Those believing they are experiencing imposter phenomenon cannot simply snap out of this mindset; they won’t wake one morning and feel satisfied with every goal achieved. Rather, training oneself to rethink the way they process their achievements and abilities is often the first place to start.
One of the best things a person can do when they doubt themselves, suggests Mak, is to recognise the achievements they have already completed in the past as a reminder that they can do it again. It’s important not to push achievements aside as that is evidence you’re capable and have the skills and competencies to carry out the task at hand, whatever it may be.
“Because we don't have sufficient data to support specific treatments, a lot of the times the suggestions or the strategies [to better imposter phenomenon] are linked to things like working through well-being issues like depression, anxiety and confidence,” offers Mak.
“Have conversations with your support people, whether they're counsellors or psychologists or even mentors at work. There has been one study in 2020, which showed that if your organisation provides coaching, people are more willing to talk about their errors and feel negative evaluations less.”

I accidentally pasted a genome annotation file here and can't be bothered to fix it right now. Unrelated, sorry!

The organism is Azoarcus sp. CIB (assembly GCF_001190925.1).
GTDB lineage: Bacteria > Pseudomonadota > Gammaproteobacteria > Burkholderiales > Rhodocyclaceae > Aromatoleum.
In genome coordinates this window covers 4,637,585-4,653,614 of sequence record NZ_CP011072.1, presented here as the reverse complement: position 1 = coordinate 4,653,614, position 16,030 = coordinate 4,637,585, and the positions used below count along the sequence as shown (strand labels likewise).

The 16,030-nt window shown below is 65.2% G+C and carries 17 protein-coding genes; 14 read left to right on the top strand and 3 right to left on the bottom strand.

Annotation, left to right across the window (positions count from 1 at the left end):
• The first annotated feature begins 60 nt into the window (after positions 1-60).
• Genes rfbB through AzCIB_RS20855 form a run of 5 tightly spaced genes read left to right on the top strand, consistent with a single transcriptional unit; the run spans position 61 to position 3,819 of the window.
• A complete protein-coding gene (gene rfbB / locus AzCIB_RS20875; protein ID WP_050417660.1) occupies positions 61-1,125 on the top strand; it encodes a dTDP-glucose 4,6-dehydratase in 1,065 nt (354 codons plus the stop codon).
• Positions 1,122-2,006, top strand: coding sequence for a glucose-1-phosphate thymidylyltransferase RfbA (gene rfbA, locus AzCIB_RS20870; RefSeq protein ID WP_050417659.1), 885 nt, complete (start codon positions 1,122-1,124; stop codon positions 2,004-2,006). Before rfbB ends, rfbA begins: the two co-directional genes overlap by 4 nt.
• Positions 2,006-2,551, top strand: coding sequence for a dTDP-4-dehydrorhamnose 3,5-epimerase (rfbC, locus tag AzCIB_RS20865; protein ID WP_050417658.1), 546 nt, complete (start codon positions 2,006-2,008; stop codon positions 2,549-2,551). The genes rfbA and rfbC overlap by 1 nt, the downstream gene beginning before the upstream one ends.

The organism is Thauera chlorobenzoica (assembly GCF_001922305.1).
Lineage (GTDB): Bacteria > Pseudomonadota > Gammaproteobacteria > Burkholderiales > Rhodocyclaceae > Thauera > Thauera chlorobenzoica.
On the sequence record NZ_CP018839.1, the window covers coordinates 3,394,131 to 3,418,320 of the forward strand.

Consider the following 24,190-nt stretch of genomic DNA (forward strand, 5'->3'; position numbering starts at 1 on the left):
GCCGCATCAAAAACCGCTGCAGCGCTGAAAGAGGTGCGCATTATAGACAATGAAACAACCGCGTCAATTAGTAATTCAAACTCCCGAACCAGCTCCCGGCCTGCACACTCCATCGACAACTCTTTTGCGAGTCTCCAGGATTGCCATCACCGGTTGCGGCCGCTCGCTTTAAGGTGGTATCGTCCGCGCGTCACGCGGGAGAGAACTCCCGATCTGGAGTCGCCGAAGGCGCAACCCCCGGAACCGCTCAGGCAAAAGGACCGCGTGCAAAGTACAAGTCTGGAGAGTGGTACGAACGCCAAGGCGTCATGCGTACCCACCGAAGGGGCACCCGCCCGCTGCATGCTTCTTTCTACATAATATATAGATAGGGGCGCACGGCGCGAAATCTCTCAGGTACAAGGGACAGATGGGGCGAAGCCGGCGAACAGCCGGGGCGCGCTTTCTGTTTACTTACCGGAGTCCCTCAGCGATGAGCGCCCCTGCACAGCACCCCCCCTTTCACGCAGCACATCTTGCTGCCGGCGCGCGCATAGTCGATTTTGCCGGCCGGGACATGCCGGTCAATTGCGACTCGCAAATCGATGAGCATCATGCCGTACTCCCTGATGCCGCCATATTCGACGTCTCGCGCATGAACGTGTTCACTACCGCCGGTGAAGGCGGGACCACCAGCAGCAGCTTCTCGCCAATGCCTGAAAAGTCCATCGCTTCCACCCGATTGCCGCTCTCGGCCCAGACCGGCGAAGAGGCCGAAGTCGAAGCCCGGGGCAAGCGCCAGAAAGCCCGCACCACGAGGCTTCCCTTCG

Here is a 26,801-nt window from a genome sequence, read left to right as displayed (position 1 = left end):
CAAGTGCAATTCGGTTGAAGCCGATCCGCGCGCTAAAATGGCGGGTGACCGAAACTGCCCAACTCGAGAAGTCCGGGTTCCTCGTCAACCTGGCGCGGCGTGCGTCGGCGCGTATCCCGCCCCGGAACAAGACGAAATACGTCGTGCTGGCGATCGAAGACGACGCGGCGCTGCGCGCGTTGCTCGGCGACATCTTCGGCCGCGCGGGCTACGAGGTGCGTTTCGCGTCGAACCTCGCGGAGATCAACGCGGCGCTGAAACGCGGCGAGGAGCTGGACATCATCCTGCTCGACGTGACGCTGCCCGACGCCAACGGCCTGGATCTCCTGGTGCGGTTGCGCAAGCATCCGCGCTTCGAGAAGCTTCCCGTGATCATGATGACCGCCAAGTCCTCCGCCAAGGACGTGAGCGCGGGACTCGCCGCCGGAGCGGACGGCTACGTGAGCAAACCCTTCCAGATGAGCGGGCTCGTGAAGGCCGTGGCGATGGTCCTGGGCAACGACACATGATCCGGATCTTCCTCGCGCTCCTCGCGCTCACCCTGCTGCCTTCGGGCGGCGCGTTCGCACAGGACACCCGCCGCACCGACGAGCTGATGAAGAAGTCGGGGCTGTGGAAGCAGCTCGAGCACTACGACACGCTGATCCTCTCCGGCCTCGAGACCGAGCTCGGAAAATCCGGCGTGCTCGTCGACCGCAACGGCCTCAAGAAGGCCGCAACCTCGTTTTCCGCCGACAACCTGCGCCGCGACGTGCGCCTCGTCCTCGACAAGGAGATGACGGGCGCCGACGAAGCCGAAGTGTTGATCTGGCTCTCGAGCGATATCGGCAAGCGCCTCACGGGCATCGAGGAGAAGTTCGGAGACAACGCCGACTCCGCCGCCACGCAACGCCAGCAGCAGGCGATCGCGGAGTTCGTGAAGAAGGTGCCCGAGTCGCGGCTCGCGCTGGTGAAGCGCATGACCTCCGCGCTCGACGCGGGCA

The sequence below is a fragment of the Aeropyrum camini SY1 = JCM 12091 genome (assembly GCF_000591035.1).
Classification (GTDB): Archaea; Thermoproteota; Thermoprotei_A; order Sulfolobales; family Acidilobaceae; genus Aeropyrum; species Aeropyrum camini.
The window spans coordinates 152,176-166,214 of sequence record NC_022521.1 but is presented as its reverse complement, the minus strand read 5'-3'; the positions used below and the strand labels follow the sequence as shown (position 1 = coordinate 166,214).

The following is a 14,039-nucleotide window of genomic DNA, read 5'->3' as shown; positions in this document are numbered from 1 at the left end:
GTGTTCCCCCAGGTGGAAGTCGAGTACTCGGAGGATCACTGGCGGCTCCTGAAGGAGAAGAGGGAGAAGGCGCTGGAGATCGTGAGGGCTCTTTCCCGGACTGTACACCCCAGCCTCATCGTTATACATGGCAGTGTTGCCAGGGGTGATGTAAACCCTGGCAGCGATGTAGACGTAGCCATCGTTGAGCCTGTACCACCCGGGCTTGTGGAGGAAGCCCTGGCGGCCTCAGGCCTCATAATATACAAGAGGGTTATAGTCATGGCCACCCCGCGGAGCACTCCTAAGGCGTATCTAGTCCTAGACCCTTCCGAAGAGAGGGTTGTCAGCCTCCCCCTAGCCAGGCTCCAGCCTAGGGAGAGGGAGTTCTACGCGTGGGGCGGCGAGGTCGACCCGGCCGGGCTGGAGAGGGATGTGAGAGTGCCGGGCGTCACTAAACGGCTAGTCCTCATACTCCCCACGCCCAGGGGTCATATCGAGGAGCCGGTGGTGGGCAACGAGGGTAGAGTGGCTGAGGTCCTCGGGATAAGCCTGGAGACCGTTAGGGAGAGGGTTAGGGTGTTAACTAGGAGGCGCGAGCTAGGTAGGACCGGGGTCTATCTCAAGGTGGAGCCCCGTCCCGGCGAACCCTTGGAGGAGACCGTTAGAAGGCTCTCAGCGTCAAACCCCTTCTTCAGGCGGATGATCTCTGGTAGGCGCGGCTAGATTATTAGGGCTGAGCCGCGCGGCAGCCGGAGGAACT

“Past behaviour is the best predictor of future behaviour.”
And thus, what do we do with all of this now? Bolstered with the greater knowledge and insights, we go forth. We attempt to acknowledge our achievements rather than simply ticking them off of an infinite list of goals needing to be met. They're lofty ambitions, but a challenge is never off the cards. “Darling, have you started feeling old yet?” asks Turner in the lyric immediately following the preceding line referenced at the start of this piece. I wait, with bated breath and a jar of neck cream, for the day to arrive. If it ever does.
Karina Mak is a Registered Psychologist and PhD Candidate at the School of Psychology, The University of Sydney. She has a Master of Organisational Psychology and is currently researching individual differences in the impostor phenomenon.